DNR plans prescribed burns on 2,100 acres across Washington this spring

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Washington State Department of Natural Resources

The Washington State Department of Natural Resources (DNR) plans on igniting at least seven prescribed burns on state trust lands this spring, according to a Thursday announcement.

According to the DNR, these prescribed burns will take place in areas of central and eastern Washington, and will begin in early April. There is a chance these burns could run through May or early June.

"Prescribed fire is one of the most important tools we have to restore the health of our forests," said Commissioner of Public Lands Hilary Franz. "Prescribed fire is one of the most cost-effective ways for us to remove excess fuels and create defensible space for wildland firefighters as they fight to protect our homes and communities each summer."

The DNR says prescribed burns are a common tool used by land managers and conservation groups to reduce the amount of fuel, or plant-life that burns easily, for wildfires.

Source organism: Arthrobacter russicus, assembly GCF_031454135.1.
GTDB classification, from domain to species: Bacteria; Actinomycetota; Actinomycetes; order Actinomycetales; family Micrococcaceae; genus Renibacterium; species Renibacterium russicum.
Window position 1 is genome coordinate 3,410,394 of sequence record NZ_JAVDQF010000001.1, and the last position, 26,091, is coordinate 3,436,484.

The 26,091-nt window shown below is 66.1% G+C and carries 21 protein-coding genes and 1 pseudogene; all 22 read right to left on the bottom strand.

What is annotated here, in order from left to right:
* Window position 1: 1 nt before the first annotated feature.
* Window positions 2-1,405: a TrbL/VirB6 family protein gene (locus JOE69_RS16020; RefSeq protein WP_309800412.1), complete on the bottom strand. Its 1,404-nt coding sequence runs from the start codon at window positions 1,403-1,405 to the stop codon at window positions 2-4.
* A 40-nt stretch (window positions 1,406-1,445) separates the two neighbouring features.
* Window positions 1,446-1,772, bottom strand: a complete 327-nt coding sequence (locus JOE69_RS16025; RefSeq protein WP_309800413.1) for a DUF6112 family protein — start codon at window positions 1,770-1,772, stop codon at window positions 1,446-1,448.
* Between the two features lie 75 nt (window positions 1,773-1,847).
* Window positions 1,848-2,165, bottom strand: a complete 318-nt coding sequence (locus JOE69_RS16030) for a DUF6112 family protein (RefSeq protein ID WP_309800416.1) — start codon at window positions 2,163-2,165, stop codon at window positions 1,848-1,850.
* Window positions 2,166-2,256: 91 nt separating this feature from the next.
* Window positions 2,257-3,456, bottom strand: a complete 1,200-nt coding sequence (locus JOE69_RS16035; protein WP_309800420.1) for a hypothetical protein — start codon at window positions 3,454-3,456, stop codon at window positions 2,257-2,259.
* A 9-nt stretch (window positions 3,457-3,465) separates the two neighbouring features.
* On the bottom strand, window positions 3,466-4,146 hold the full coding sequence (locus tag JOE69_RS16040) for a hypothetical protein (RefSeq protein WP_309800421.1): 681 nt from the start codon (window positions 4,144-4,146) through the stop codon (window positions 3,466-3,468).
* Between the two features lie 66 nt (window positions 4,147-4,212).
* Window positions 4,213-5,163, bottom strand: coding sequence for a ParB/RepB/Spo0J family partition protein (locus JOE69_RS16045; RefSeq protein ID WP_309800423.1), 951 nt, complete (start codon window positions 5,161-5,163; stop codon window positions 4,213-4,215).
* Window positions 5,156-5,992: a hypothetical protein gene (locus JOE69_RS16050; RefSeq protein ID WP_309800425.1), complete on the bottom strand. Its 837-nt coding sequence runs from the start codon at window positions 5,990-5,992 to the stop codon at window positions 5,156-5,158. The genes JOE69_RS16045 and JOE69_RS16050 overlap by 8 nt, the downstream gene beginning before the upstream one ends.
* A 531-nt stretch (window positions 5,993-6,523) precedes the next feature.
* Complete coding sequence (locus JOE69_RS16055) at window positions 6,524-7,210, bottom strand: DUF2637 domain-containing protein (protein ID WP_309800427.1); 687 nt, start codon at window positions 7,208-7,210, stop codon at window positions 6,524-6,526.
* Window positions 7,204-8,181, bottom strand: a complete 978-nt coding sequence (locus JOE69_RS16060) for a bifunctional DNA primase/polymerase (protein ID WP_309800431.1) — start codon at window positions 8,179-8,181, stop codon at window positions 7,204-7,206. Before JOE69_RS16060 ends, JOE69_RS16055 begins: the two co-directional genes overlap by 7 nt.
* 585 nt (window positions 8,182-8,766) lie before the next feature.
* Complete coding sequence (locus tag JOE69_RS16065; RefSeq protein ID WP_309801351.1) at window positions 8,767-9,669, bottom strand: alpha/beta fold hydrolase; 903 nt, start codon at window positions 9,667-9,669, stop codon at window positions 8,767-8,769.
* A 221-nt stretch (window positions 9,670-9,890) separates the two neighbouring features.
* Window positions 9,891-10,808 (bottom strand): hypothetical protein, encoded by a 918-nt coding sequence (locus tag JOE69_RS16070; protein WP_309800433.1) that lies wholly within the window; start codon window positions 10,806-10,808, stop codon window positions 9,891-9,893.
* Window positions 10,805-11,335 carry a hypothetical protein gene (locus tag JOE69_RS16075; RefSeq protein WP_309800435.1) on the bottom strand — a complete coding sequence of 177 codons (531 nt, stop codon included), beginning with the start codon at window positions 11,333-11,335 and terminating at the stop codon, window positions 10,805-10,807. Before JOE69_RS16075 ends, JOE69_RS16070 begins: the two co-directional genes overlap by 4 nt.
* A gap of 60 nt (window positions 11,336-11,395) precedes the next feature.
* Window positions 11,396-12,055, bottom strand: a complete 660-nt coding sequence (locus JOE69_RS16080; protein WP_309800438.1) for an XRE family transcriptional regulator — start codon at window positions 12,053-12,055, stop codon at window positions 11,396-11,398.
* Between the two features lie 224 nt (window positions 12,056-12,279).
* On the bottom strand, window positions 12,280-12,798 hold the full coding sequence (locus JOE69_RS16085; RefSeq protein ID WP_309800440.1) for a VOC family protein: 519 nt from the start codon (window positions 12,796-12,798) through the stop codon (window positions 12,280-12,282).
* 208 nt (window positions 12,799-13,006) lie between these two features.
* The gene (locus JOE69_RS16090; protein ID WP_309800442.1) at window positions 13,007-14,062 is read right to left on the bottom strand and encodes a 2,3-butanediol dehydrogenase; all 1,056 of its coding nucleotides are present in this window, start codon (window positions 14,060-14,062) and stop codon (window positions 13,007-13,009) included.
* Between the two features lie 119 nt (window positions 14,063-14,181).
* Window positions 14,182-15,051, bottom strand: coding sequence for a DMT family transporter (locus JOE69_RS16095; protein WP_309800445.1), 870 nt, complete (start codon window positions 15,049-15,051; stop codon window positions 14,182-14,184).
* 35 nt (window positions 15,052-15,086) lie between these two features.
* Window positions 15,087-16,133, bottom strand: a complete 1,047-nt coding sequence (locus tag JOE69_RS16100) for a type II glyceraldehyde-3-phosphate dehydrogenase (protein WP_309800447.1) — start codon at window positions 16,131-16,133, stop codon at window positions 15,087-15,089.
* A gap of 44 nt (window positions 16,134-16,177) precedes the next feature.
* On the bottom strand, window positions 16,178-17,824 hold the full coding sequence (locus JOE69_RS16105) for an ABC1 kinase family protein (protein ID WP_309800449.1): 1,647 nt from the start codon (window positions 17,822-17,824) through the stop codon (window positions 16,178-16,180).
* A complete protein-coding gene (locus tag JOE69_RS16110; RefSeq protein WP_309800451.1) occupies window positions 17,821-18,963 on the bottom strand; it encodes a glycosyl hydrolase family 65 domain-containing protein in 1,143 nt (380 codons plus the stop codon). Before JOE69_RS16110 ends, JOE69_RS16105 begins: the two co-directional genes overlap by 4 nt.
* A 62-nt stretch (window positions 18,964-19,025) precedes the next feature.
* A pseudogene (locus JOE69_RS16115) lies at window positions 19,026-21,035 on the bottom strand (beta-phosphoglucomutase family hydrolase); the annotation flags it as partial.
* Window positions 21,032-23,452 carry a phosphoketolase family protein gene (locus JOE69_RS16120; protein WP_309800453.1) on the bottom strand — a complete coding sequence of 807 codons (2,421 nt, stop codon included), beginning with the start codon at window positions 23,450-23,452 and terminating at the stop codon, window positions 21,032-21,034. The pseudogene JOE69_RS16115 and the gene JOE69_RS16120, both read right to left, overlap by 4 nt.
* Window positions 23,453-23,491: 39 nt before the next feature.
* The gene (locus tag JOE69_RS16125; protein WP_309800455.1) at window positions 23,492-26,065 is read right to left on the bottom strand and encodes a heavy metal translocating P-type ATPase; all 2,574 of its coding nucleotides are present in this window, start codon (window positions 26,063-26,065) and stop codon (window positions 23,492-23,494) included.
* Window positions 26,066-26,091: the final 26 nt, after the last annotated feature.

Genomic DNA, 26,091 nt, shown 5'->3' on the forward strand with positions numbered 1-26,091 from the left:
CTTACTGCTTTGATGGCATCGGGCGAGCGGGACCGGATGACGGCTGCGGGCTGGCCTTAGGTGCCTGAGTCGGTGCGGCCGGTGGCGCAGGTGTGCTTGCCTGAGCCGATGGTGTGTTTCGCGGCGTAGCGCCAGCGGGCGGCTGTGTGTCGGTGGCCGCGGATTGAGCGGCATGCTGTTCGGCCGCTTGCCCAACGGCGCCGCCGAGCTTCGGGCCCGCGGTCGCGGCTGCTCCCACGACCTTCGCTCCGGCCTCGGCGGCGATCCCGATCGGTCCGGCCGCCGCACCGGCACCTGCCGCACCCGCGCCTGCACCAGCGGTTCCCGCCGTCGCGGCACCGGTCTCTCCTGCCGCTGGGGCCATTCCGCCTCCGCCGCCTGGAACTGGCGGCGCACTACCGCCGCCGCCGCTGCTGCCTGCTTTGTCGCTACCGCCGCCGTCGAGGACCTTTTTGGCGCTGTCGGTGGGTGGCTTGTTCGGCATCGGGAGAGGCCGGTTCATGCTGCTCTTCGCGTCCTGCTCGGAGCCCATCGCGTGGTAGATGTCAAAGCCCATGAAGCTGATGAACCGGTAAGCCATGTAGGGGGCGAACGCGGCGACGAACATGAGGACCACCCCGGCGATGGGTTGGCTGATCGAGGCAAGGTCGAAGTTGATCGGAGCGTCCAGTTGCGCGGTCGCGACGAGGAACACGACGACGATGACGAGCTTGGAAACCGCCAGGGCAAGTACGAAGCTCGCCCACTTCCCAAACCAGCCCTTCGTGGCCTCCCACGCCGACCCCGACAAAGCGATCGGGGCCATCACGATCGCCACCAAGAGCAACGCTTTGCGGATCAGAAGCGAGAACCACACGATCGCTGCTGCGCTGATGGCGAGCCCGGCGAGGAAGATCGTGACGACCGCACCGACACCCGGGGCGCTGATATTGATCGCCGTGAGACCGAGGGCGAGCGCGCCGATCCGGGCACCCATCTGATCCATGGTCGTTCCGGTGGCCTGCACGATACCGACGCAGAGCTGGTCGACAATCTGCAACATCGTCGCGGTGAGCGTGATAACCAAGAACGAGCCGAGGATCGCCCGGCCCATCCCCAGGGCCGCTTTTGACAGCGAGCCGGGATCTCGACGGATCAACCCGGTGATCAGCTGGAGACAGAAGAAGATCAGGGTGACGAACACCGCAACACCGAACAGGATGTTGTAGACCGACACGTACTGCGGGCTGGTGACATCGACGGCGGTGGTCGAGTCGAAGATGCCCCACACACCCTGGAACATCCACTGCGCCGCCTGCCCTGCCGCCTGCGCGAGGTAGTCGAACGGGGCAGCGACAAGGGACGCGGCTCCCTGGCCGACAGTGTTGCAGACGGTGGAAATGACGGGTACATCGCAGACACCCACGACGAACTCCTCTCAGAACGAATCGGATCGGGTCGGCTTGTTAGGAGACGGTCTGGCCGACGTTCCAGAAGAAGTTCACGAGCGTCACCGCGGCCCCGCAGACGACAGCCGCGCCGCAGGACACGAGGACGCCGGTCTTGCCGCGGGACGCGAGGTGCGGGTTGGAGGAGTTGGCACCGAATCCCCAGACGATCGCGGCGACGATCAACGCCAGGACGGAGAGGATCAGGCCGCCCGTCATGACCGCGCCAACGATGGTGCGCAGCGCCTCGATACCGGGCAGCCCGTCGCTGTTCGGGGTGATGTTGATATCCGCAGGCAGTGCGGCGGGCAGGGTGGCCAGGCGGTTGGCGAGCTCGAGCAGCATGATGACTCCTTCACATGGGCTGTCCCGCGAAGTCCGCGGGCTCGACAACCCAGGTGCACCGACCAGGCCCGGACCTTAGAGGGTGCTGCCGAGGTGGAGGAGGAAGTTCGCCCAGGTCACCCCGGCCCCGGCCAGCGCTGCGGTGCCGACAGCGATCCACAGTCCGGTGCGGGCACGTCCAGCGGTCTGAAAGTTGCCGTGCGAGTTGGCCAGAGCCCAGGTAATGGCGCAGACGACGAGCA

Other benefits of prescribed burns: 

  • It improves the health of older trees
  • Supports new and current wildlife habitats
  • Recycles soil nutrients back into the ground

RELATED: DNR to study impact on debris flows in Bolt Creek Fire burn area after heavy rainfall

The DNR says completing these prescribed burns also provides a safer landscape for wildland firefighters. 

Last year, the DNR ended a 15-year pause of broadcast burning on state trust lands in northeast Washington. This year, new agreements with The Nature Conservancy and the U.S. Forest Service will accelerate prescribed burns and unlock opportunities for cross-boundary burning.

"These new agreements to work collaboratively and to share resources across boundaries not only strengthen the existing partnerships we have across Washington, but will enable us to forge new ones as we continue to invest in prescribed fire around the state," said Prescribed Fire Program Manager Jeff Dimke.

The list of prescribed burns will cover more than 2,100 acres across five watersheds of the 20-year Forest Health Strategic Plan for eastern Washington: 

  • Airport: 659 acres near Glenwood in Klickitat County
  • Black Diamond – Aeneas Valley: 142 acres near Tonasket in Okanogan County
  • Black Diomond – Havillah: 398 acres near Tonasket in Okanogan County
  • Biggs Pit: 240 acres near Deer Park in Spokane County
  • Plumback: 195 acres near Cle Elum in Kittitas County
  • Sinlahekin: 140 acres near Loomis in Okanogan County
  • South Park: 370 acres near Glenwood in Klickitat County

For more information, visit the DNR's website here.